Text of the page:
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UNDERSTANDING THE CANNABIS PLANT

January 9, 2019

 

Our knowledge is wisdom article.

 

First in the series: Terpenes, the fragrant oils and potent compounds  that  boost  the healing potential of cannabis.

 

What are terpenes? Terpenes (pronounced tur-peens), or terpenoids, are aromatic metabolites found in the oils of all plants.  There are more than 20,000 terpenes in existence and at least 100 produced by the Cannabis plant. Terpenoid production evolved in plants, including cannabis, to attract pollinators and to act as defense compounds. Female cannabis plants produce glandular trichomes, which are glands that look like small hairs or growths that protrude from the flowers and leaves. Trichomes house crucial compounds, including cannabinoids (such as THC and CBD), flavonoids, and terpenes.  When plants are handled delicately, and the trichomes remain intact throughout collection and processing, you end up with excellent cannabis with strong and distinct flavors, colors, and smells. To humans, terpenes act as natural guides to discovering which cannabis strains our endocannabinoid system is most likely to enjoy and gain a benefit from. Terpene production is primarily governed by abiotic factors such as temperature, humidity, and light intensity (think about the fragrant scents of flowers at night time), and these factors are synthesized in response to stress. This is why medical cannabis licensed producers put so much emphasis on standardizing the growing conditions for their medical strains.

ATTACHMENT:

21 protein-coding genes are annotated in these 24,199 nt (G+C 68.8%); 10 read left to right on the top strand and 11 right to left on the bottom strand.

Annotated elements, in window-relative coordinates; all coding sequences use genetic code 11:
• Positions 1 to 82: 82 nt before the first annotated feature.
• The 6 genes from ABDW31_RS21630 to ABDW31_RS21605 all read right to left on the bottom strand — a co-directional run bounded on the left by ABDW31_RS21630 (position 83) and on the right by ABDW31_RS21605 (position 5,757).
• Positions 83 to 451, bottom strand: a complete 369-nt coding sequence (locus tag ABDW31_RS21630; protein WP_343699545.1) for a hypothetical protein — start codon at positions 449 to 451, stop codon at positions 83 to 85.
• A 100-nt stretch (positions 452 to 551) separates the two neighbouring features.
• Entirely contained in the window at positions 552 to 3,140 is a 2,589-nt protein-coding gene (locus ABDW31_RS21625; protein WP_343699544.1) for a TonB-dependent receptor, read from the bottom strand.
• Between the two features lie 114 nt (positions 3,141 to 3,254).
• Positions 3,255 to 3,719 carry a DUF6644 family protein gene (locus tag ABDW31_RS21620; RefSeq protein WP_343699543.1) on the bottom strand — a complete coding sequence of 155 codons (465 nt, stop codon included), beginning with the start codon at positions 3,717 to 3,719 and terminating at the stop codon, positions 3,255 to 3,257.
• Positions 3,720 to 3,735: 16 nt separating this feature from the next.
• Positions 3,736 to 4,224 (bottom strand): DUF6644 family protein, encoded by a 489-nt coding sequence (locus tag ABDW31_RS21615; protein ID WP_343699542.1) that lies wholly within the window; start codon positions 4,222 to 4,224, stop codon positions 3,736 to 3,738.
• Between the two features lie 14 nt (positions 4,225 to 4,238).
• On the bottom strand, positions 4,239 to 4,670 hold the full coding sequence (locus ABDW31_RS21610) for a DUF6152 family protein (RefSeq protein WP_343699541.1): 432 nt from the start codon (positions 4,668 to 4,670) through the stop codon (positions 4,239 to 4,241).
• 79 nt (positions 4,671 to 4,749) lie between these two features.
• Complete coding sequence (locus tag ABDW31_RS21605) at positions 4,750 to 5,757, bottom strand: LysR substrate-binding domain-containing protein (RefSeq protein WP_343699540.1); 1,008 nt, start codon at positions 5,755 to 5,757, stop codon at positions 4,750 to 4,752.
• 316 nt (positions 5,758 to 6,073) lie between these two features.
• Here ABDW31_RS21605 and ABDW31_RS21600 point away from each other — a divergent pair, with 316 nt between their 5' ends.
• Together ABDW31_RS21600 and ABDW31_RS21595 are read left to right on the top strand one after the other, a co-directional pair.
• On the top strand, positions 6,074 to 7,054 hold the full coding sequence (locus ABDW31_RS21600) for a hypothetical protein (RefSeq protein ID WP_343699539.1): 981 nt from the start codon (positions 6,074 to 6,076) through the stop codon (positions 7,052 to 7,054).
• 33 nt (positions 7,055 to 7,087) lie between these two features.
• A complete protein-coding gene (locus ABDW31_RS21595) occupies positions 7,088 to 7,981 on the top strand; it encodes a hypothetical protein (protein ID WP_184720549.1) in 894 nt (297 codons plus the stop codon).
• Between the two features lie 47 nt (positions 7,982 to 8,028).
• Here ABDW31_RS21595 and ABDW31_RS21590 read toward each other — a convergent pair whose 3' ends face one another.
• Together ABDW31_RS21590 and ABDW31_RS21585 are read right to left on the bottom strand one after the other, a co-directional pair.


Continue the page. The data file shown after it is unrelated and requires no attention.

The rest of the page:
Terpenes can be considered the natural “on-the-growing-plant” version of terpenoids – which are transformed by drying and curing the cannabis flower. The drying process and conditions change the way the molecules transform (and taste) at the end of the day. Terpenoids are used regularly outside of cannabis (and outside of plants) for their aromatic qualities: it’s how we create perfumes, essential oils, and spices.
Several studies (some from as early as the 1980s) have shown that terpenes work together to help cannabinoids (like THC and CBD) pass through the bloodstream easier and “lower” the blood-to-brain barrier. You feel more or less of the effects of a strain based on the terpenes found in it. Not only that but because terpenes have their therapeutic effects (apart from providing the tastes and smells of cannabis), they work together to amp up or chill out the dominant effects of the other cannabinoids. This is called the “entourage effect” because of the way the different components can work together, play off each other, and enhance or downplay the end effects. If cannabinoids and terpenes are all together and working towards the same goal, you’ll notice stronger effects. If they’re counterbalancing each other (as they would in a group), the impact, on the whole, is muted.  By using terpenes to modulate the adverse effects of other cannabinoids, producers are now able to create super strains of cannabis that are laser-focused on creating the best experience possible for as many patients as possible.
Whether that means tempering a THC “high” with anti-anxiety or anti-inflammatory properties of a particular terpene or doubling the anti-depressant properties of a CBD-rich strain, the opportunities for medicinal uses are extensive. However, research in this area is still ongoing, and the industry is looking forward to learning more about how terpenes function singularly as well as together in different strains. For example, the popular terpene myrcene is known for lowering the resistance across the blood-to-brain barrier, which speeds up the effects of the prominent cannabinoids. If myrcene were present in a THC-rich strain, it would lessen the time between consumption and the psychotropic aftereffect.